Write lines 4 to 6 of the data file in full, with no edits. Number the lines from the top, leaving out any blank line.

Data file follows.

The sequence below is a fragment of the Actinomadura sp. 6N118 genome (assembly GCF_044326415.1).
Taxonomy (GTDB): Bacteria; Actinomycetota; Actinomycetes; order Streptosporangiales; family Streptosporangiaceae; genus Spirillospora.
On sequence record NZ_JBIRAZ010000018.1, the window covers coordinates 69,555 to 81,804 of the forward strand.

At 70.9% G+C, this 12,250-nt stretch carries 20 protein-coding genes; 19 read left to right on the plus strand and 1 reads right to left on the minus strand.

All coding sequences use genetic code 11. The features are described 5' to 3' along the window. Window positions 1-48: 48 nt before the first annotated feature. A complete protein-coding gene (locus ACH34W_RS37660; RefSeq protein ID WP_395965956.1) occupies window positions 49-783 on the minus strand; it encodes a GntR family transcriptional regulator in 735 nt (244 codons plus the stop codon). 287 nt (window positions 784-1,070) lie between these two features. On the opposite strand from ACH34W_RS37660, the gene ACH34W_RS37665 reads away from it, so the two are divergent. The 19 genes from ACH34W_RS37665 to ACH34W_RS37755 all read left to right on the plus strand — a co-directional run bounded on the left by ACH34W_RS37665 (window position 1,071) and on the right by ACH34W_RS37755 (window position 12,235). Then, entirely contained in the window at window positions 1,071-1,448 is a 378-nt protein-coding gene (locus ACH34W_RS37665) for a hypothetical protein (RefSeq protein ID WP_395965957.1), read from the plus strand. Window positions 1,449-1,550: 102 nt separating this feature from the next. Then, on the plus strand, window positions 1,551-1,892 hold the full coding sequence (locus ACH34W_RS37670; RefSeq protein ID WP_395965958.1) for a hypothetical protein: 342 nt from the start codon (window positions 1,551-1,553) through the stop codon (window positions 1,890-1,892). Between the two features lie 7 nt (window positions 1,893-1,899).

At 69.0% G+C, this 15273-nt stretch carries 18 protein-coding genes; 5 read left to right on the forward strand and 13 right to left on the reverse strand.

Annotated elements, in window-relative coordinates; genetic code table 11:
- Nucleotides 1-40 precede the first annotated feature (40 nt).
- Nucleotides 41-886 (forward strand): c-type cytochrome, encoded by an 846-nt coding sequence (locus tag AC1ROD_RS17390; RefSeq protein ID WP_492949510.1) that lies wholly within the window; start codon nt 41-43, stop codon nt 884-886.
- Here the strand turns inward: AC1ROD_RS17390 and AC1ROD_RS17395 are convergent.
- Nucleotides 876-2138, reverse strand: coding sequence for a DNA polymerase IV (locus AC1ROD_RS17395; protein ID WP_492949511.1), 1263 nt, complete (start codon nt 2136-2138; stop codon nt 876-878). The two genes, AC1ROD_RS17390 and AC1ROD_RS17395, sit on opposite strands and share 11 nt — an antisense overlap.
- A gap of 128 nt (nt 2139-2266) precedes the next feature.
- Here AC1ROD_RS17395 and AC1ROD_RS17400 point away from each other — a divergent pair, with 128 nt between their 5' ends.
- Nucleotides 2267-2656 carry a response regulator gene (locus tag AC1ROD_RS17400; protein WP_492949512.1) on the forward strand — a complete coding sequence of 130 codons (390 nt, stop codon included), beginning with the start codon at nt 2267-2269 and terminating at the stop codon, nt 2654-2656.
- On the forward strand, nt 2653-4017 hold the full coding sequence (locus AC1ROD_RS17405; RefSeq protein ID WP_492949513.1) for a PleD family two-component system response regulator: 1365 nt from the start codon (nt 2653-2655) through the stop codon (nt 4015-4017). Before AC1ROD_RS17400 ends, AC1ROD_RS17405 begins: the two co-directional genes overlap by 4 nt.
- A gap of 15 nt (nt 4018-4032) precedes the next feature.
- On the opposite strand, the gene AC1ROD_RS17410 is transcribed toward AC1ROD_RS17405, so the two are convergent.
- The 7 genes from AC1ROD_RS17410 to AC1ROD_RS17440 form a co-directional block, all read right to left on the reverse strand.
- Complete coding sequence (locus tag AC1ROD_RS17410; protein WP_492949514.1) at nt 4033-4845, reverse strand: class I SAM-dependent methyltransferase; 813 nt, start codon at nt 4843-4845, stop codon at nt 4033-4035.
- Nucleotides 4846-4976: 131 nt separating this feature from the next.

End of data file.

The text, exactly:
At 70.9% G+C, this 12,250-nt stretch carries 20 protein-coding genes; 19 read left to right on the plus strand and 1 reads right to left on the minus strand.

All coding sequences use genetic code 11. The features are described 5' to 3' along the window. Window positions 1-48: 48 nt before the first annotated feature. A complete protein-coding gene (locus ACH34W_RS37660; RefSeq protein ID WP_395965956.1) occupies window positions 49-783 on the minus strand; it encodes a GntR family transcriptional regulator in 735 nt (244 codons plus the stop codon). 287 nt (window positions 784-1,070) lie between these two features. On the opposite strand from ACH34W_RS37660, the gene ACH34W_RS37665 reads away from it, so the two are divergent. The 19 genes from ACH34W_RS37665 to ACH34W_RS37755 all read left to right on the plus strand — a co-directional run bounded on the left by ACH34W_RS37665 (window position 1,071) and on the right by ACH34W_RS37755 (window position 12,235). Then, entirely contained in the window at window positions 1,071-1,448 is a 378-nt protein-coding gene (locus ACH34W_RS37665) for a hypothetical protein (RefSeq protein ID WP_395965957.1), read from the plus strand. Window positions 1,449-1,550: 102 nt separating this feature from the next. Then, on the plus strand, window positions 1,551-1,892 hold the full coding sequence (locus ACH34W_RS37670; RefSeq protein ID WP_395965958.1) for a hypothetical protein: 342 nt from the start codon (window positions 1,551-1,553) through the stop codon (window positions 1,890-1,892). Between the two features lie 7 nt (window positions 1,893-1,899).

At 69.0% G+C, this 15273-nt stretch carries 18 protein-coding genes; 5 read left to right on the forward strand and 13 right to left on the reverse strand.